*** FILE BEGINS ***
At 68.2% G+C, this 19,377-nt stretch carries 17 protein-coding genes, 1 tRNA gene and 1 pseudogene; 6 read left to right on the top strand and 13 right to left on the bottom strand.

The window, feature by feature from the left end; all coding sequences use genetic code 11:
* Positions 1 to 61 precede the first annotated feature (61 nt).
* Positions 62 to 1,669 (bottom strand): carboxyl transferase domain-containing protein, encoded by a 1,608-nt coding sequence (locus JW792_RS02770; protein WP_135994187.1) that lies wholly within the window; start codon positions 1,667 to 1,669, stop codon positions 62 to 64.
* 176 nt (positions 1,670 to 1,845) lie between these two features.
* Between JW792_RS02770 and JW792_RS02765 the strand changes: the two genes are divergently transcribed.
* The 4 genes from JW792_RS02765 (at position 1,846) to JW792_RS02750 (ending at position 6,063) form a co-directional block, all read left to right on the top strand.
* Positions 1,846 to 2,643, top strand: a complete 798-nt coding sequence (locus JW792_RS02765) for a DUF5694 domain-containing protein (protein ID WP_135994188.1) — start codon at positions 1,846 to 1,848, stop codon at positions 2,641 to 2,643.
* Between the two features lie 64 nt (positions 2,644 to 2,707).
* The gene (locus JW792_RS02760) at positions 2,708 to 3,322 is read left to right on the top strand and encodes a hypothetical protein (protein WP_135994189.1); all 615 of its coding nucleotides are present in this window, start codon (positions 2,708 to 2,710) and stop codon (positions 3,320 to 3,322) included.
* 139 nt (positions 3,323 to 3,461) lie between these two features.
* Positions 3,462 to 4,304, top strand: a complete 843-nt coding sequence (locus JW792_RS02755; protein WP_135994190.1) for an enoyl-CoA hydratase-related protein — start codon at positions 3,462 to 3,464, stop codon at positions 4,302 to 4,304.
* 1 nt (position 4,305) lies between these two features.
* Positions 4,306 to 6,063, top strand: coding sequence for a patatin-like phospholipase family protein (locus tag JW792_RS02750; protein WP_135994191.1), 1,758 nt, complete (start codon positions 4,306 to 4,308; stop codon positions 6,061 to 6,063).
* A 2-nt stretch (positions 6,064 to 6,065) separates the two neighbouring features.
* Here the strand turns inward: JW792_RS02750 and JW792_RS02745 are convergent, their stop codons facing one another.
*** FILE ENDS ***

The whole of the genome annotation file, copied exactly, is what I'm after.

At 68.2% G+C, this 19,377-nt stretch carries 17 protein-coding genes, 1 tRNA gene and 1 pseudogene; 6 read left to right on the top strand and 13 right to left on the bottom strand.

The window, feature by feature from the left end; all coding sequences use genetic code 11:
* Positions 1 to 61 precede the first annotated feature (61 nt).
* Positions 62 to 1,669 (bottom strand): carboxyl transferase domain-containing protein, encoded by a 1,608-nt coding sequence (locus JW792_RS02770; protein WP_135994187.1) that lies wholly within the window; start codon positions 1,667 to 1,669, stop codon positions 62 to 64.
* 176 nt (positions 1,670 to 1,845) lie between these two features.
* Between JW792_RS02770 and JW792_RS02765 the strand changes: the two genes are divergently transcribed.
* The 4 genes from JW792_RS02765 (at position 1,846) to JW792_RS02750 (ending at position 6,063) form a co-directional block, all read left to right on the top strand.
* Positions 1,846 to 2,643, top strand: a complete 798-nt coding sequence (locus JW792_RS02765) for a DUF5694 domain-containing protein (protein ID WP_135994188.1) — start codon at positions 1,846 to 1,848, stop codon at positions 2,641 to 2,643.
* Between the two features lie 64 nt (positions 2,644 to 2,707).
* The gene (locus JW792_RS02760) at positions 2,708 to 3,322 is read left to right on the top strand and encodes a hypothetical protein (protein WP_135994189.1); all 615 of its coding nucleotides are present in this window, start codon (positions 2,708 to 2,710) and stop codon (positions 3,320 to 3,322) included.
* 139 nt (positions 3,323 to 3,461) lie between these two features.
* Positions 3,462 to 4,304, top strand: a complete 843-nt coding sequence (locus JW792_RS02755; protein WP_135994190.1) for an enoyl-CoA hydratase-related protein — start codon at positions 3,462 to 3,464, stop codon at positions 4,302 to 4,304.
* 1 nt (position 4,305) lies between these two features.
* Positions 4,306 to 6,063, top strand: coding sequence for a patatin-like phospholipase family protein (locus tag JW792_RS02750; protein WP_135994191.1), 1,758 nt, complete (start codon positions 4,306 to 4,308; stop codon positions 6,061 to 6,063).
* A 2-nt stretch (positions 6,064 to 6,065) separates the two neighbouring features.
* Here the strand turns inward: JW792_RS02750 and JW792_RS02745 are convergent, their stop codons facing one another.